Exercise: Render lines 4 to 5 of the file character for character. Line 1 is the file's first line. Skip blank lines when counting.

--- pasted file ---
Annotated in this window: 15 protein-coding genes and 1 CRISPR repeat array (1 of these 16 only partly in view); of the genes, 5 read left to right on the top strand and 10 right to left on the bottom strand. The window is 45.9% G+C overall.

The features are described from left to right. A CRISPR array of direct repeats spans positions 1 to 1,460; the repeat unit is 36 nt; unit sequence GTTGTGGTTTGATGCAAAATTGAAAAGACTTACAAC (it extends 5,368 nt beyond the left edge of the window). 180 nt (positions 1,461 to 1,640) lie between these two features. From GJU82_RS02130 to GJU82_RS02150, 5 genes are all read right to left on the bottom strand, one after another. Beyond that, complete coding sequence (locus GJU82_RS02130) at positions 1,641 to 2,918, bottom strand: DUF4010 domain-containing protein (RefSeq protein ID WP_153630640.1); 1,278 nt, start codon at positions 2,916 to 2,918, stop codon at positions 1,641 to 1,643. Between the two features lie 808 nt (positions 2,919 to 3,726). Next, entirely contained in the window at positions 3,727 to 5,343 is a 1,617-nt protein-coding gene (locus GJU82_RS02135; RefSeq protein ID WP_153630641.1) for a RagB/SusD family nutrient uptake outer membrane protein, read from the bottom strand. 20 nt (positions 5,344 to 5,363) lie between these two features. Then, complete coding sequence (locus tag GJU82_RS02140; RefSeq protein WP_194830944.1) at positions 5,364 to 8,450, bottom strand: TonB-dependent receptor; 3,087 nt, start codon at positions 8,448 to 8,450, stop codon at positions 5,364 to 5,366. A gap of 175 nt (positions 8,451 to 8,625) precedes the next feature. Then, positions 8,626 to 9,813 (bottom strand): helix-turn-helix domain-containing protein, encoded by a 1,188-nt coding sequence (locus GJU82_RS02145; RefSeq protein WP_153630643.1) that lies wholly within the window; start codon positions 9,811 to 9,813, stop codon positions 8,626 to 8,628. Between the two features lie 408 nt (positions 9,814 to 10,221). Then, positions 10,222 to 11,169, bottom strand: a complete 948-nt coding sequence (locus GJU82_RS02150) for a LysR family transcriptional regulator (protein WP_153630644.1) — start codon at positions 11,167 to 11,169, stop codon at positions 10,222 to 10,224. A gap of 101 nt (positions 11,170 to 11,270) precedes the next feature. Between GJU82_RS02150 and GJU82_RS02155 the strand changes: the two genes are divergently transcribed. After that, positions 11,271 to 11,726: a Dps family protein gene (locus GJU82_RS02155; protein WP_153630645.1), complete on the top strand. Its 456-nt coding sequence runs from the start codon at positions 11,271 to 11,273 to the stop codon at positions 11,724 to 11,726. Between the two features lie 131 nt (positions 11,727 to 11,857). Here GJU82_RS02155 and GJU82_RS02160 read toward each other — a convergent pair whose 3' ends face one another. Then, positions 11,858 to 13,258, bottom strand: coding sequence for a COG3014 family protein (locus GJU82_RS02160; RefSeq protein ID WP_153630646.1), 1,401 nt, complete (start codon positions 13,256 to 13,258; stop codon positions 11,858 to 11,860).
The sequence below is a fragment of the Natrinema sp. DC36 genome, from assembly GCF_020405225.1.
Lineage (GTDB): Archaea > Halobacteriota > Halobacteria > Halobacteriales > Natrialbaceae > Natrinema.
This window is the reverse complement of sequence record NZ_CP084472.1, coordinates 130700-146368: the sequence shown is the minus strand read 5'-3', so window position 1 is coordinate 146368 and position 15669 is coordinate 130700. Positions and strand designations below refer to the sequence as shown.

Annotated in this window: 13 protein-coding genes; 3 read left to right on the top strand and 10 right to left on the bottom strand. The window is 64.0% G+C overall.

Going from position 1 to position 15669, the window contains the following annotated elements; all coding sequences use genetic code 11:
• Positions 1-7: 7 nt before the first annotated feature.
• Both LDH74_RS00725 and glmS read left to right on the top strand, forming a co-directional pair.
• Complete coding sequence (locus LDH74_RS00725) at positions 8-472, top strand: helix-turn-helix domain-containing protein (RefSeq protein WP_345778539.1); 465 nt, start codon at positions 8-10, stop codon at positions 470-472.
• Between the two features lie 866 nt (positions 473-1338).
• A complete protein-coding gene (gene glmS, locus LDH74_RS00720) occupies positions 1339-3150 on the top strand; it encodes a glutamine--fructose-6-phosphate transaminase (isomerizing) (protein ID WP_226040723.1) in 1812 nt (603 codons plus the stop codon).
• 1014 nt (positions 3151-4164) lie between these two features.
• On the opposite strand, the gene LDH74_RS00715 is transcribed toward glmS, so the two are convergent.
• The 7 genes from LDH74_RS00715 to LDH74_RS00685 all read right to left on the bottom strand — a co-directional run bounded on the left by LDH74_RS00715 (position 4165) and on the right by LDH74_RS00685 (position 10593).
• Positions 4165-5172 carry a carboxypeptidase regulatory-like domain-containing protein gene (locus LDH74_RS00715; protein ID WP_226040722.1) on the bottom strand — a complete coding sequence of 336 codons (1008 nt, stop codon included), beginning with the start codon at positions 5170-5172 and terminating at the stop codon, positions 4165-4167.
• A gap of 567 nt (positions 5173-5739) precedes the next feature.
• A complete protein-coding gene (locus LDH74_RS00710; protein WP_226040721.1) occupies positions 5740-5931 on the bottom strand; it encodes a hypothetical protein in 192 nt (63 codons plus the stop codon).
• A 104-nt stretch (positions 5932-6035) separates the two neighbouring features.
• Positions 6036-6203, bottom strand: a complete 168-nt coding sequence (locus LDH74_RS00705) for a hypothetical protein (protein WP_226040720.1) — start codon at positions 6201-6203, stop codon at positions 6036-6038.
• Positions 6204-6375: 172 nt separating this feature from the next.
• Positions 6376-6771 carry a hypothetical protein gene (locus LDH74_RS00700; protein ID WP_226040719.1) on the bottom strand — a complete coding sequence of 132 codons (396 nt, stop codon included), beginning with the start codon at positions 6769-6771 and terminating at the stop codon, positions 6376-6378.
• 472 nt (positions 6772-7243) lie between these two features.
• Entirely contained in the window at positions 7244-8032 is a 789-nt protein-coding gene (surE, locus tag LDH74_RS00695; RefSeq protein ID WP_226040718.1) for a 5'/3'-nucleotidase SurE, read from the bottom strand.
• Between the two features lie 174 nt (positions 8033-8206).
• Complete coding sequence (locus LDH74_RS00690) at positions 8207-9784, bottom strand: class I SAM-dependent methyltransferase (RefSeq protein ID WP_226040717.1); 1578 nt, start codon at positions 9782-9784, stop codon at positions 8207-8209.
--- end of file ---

Lineage (GTDB): Archaea > Halobacteriota > Halobacteria > Halobacteriales > Natrialbaceae > Natrinema.
This window is the reverse complement of sequence record NZ_CP084472.1, coordinates 130700-146368: the sequence shown is the minus strand read 5'-3', so window position 1 is coordinate 146368 and position 15669 is coordinate 130700. Positions and strand designations below refer to the sequence as shown.